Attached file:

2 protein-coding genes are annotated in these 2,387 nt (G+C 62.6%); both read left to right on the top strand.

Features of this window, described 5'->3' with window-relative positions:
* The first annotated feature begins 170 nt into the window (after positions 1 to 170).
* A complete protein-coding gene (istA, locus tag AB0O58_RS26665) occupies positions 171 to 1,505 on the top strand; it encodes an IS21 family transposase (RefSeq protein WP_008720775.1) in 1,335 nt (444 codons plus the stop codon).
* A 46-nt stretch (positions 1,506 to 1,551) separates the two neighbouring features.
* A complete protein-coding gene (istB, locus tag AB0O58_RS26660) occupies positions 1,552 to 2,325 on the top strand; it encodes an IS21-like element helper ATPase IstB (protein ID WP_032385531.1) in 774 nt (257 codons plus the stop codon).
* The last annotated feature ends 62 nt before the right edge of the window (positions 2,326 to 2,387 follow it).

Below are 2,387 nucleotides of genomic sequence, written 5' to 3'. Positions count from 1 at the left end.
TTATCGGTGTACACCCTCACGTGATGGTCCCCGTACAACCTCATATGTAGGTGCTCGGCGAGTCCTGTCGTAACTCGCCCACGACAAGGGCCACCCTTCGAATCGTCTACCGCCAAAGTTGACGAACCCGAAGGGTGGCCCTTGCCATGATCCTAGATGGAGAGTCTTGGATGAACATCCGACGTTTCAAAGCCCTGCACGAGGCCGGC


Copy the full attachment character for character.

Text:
2 protein-coding genes are annotated in these 2,387 nt (G+C 62.6%); both read left to right on the top strand.

Features of this window, described 5'->3' with window-relative positions:
* The first annotated feature begins 170 nt into the window (after positions 1 to 170).
* A complete protein-coding gene (istA, locus tag AB0O58_RS26665) occupies positions 171 to 1,505 on the top strand; it encodes an IS21 family transposase (RefSeq protein WP_008720775.1) in 1,335 nt (444 codons plus the stop codon).
* A 46-nt stretch (positions 1,506 to 1,551) separates the two neighbouring features.
* A complete protein-coding gene (istB, locus tag AB0O58_RS26660) occupies positions 1,552 to 2,325 on the top strand; it encodes an IS21-like element helper ATPase IstB (protein ID WP_032385531.1) in 774 nt (257 codons plus the stop codon).
* The last annotated feature ends 62 nt before the right edge of the window (positions 2,326 to 2,387 follow it).

Below are 2,387 nucleotides of genomic sequence, written 5' to 3'. Positions count from 1 at the left end.
TTATCGGTGTACACCCTCACGTGATGGTCCCCGTACAACCTCATATGTAGGTGCTCGGCGAGTCCTGTCGTAACTCGCCCACGACAAGGGCCACCCTTCGAATCGTCTACCGCCAAAGTTGACGAACCCGAAGGGTGGCCCTTGCCATGATCCTAGATGGAGAGTCTTGGATGAACATCCGACGTTTCAAAGCCCTGCACGAGGCCGGC